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Objective Summary of Odyssey Book XII

Translated by Robert Fitzgerald, Sea Perils and Defeat is book twelve of Homers Greek

epic, The Odyssey. Revolving around the storys hero, Odysseus, Sea Perils and Defeat recounts

he and his crews encountering with the enchanting Sirens, a whirlpool called Charybdis, and

Helios special cattle, in attempt to return back home to Ithaca. The story follows up on

Odysseus in his efforts of dealing with theses monsters, and how his reckless actions tend to

cause additional problems for him and his crew, all which make him a Greek hero. After being

away in the Trojan War and sea-bounded on ship for so long, Odysseus is in desperate need of

seeing his still faithful wife, Penelope and their son, Telemachus, whom is now full grown. He

goes under the wing of Lady Circe, the goddess of magic and sorcery, who informs him of all the

dangers that will cross their path on the journey back home. First, Sirens will block their path.

Disguised by their beauty and melodious tunes, the Sirens real intent is to lure sailors to their

demise and drown them in a shipwreck. To avoid hearing the Sirens song, Circe advises

Odysseus that he and his crew must plug their ears with beeswax to block out the noise.

However, if Odysseus wishes to hear the song, his crew must tie him up to the lugger and not

release him until the song finally fades away in the distance. Once they have past the Sirens,

Odysseus and his crew must choose one of the two courses they will have to take. Given the

names of Prowling Rocks or Drifters by the gods, the first route is fenced in with

overhanging rocks and soaring seas. The second course, however, no mortal man has ever

succeeded. This is a towering mountain whose peak reaches up to the skies. In addition to this,

the crew would still be faced with two more dangers. Halfway up the mountain, only appearing

during hours of dusk is Scyllas cave. This is home to the hideous monster, Scylla; notorious for
never leaving her guests without a quick bite, in which she takes one man for every gullet. There

is also Charybdis, a whirlpool that sucks in and spews out the sea three times a day from dawn to

dusk. Despite that the two could possibly be fatal death experiences for them in the future, Circe

advises Odysseus that facing Scylla is the better choice. He would only lose a few men rather

than losing them all to a shipwreck by Charybdis. Afterwards, Odysseus and his crew must cast

through the island of Thrinacia, where Helios, the sun gods cattle dwell in. However, they must

not be tempted in eating them or will face the consequences of Helios revenge. When faced with

these dangers on their journey back home, the only advice given by Circe was whatever they do,

they must flee. Despite Circes advice, Odysseus fails to recall this during the start of their

journey; and even some of the crucial pieces of information needed to get him and his crew back

safely.

The first task of enduring the Sirens song went most smoothly. Having warned his crew

prior to the event, they plugged their ears with beeswax and tied Odysseus to the lugger due to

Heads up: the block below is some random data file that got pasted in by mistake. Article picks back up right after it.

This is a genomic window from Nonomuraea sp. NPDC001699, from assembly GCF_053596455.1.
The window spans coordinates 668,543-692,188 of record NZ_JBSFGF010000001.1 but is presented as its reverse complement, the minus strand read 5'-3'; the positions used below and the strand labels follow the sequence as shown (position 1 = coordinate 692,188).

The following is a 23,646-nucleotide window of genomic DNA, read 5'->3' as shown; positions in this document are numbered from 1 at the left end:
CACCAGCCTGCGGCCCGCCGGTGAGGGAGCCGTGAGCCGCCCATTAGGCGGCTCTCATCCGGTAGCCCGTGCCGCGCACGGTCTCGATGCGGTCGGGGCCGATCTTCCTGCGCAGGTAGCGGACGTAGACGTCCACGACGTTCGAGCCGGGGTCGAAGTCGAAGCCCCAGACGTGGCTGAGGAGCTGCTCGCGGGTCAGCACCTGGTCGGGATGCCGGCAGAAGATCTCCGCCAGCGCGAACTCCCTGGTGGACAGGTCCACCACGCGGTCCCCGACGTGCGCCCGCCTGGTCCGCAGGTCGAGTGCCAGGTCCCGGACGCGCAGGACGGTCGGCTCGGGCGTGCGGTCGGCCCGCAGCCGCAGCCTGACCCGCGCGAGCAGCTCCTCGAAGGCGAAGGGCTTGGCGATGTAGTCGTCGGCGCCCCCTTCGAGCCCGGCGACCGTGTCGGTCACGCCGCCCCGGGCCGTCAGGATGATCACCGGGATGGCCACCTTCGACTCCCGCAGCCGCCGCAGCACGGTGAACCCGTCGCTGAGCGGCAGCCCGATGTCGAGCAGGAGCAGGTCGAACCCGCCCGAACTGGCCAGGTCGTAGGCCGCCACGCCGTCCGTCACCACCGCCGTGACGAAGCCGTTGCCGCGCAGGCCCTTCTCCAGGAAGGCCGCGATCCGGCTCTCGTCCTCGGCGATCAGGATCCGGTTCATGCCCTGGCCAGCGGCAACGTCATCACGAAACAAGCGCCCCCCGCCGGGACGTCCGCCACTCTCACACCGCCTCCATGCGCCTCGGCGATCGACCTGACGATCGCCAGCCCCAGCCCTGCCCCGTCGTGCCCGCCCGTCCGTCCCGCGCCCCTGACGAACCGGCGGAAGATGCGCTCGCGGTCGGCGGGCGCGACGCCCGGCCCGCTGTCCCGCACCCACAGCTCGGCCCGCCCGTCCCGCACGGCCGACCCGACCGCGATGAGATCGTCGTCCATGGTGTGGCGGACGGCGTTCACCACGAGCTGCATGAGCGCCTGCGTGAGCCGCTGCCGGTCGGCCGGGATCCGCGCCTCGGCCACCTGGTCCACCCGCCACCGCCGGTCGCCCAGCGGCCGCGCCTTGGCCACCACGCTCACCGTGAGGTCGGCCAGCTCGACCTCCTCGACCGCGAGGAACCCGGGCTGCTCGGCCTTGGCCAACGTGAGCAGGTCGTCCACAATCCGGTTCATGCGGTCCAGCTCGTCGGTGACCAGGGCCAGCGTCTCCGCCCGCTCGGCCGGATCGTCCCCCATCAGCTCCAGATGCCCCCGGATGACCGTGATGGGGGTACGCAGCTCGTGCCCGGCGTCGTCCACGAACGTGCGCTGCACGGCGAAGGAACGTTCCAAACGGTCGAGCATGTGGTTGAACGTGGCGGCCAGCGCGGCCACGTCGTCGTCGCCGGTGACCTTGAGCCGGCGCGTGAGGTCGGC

his own curiosity about the Sirens song. As predicted, Odysseus begged and begged to be

released but it wasnt until the fading of the Sirens song, his crew would be able to release him

from his custody. Afterwards, Odysseus and his crew ventured on towards Scyllas cave. Yet,

being the selfish and ignorant mortal that he was, Odysseus does not tell his crew of the hideous

beast that awaits them in the cave, and the fact that some of them will be sacrificed to this beast.

In addition to this, Odysseus fails to remember Circes advice of refraining from battle. He puts

on his body armor and brings two heavy spears with him as he and his crew proceed on toward

Scyllas cave. When Odysseus and his crew finally reached the cave, Scylla is nowhere to be

seen. On top of that, they are furthermore distracted by the scene of Charybdis in the distance,
whom happened to be spewing out the sea at that same moment in time. Sidetracked from their

original plans, Odysseus and his crew fail to the notice the hideous beast that had sneaked behind

them as they were distracted by the sight of Charybdis. Scylla takes her first strike, taking six

men as her appetizers. All horrified in absolute shock, Odysseus and whatever was left of his

remaining crew left in their ship, fleeing the scene. Now with the Sirens, the beetling rocks,

Scylla, and Charybdis all behind them, Odysseus and his crew pass by the island of Thrinacia,

which is the home to Helios and his precious cattle. Finally, taking Circes advice after all the

trouble that was caused ignoring them, Odysseus insists to his crew that they should just bypass

the island and proceed on with their journey. However, driven by the hunger and the desire for

food, the crew ignores his wishes and eventually his warning of not eating Helios cattle. They

do just that and trigger the angry rage of the sun god. Helios threatens that Zeus that he will stop

shining unless further payment is received. To please him, Zeus sends down a thunderbolt to sink

Odysseus and his crews ship. Odysseus is the only survivor of this strike. Not knowing where to

go, Odysseus eventually goes to Ogygia, home to the nymph, Calypso who keeps him on the

island for seven years.